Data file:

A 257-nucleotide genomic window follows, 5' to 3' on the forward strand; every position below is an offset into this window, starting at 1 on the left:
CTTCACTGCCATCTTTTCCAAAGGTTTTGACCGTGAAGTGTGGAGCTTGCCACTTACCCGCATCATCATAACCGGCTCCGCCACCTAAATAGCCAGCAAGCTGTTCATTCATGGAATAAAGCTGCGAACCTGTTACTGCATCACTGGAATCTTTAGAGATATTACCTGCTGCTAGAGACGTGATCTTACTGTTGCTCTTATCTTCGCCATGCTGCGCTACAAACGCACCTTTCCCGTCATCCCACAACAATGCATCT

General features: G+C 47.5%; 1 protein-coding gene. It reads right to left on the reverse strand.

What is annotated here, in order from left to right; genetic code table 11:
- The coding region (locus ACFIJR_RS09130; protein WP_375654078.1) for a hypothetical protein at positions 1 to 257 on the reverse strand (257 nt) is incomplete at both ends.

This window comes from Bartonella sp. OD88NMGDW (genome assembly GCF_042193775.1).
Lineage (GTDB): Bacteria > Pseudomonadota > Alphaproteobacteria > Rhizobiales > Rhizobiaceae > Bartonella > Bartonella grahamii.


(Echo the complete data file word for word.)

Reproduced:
A 257-nucleotide genomic window follows, 5' to 3' on the forward strand; every position below is an offset into this window, starting at 1 on the left:
CTTCACTGCCATCTTTTCCAAAGGTTTTGACCGTGAAGTGTGGAGCTTGCCACTTACCCGCATCATCATAACCGGCTCCGCCACCTAAATAGCCAGCAAGCTGTTCATTCATGGAATAAAGCTGCGAACCTGTTACTGCATCACTGGAATCTTTAGAGATATTACCTGCTGCTAGAGACGTGATCTTACTGTTGCTCTTATCTTCGCCATGCTGCGCTACAAACGCACCTTTCCCGTCATCCCACAACAATGCATCT

General features: G+C 47.5%; 1 protein-coding gene. It reads right to left on the reverse strand.

What is annotated here, in order from left to right; genetic code table 11:
- The coding region (locus ACFIJR_RS09130; protein WP_375654078.1) for a hypothetical protein at positions 1 to 257 on the reverse strand (257 nt) is incomplete at both ends.

This window comes from Bartonella sp. OD88NMGDW (genome assembly GCF_042193775.1).
Lineage (GTDB): Bacteria > Pseudomonadota > Alphaproteobacteria > Rhizobiales > Rhizobiaceae > Bartonella > Bartonella grahamii.